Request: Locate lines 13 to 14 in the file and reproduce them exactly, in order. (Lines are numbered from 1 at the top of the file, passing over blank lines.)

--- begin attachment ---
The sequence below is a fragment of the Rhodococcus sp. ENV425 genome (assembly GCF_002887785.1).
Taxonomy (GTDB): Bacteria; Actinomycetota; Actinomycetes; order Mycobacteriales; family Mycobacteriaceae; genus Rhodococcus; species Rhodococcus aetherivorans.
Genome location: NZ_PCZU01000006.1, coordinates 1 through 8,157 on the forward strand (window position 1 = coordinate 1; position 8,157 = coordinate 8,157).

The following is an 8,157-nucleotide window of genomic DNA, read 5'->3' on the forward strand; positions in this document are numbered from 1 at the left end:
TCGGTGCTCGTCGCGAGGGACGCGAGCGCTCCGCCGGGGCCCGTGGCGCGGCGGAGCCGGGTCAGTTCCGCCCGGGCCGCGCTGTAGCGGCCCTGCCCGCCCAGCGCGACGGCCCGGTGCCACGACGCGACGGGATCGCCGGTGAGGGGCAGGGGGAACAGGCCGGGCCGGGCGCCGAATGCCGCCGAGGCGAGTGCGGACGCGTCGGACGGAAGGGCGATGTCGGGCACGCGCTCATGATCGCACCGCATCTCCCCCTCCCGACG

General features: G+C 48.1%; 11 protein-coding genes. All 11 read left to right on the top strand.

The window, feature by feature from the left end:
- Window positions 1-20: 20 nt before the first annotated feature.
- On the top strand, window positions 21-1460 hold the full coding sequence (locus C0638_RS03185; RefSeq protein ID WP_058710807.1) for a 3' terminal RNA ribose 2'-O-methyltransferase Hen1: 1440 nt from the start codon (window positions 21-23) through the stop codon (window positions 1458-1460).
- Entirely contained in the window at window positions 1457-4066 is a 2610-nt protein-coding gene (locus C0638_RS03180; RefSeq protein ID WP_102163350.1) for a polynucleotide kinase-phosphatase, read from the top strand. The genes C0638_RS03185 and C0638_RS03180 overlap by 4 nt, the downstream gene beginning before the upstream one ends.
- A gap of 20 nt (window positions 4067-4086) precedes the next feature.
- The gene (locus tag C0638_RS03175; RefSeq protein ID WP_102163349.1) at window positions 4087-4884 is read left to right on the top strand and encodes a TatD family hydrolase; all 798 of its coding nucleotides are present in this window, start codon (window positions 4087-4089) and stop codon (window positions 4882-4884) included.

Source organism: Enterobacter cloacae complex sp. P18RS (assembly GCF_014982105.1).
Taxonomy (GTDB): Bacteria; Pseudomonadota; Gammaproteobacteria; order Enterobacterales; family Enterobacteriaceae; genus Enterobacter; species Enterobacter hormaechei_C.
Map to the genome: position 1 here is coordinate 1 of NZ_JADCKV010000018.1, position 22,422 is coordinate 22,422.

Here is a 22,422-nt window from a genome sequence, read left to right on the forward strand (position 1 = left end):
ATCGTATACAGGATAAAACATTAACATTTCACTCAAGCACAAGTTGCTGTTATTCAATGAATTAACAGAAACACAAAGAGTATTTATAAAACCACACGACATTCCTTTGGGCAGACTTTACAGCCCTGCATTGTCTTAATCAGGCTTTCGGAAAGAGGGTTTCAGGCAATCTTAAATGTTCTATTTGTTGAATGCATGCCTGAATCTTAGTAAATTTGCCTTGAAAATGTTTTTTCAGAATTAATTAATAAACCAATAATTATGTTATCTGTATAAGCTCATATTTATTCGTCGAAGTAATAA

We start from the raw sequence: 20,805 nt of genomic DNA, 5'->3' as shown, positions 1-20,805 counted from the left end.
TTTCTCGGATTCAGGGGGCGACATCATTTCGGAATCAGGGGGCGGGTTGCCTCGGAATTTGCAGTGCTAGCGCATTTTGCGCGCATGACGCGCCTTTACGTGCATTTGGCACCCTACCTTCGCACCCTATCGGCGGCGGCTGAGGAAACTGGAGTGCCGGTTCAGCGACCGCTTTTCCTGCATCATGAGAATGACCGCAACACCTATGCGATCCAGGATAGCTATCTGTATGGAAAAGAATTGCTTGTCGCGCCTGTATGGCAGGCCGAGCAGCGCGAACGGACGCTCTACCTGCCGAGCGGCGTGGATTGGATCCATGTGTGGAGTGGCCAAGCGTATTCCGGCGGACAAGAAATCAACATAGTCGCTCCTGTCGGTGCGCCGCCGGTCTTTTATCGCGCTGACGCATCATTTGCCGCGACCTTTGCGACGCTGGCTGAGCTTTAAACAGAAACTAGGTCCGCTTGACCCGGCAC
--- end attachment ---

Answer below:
Source organism: Enterobacter cloacae complex sp. P18RS (assembly GCF_014982105.1).
Taxonomy (GTDB): Bacteria; Pseudomonadota; Gammaproteobacteria; order Enterobacterales; family Enterobacteriaceae; genus Enterobacter; species Enterobacter hormaechei_C.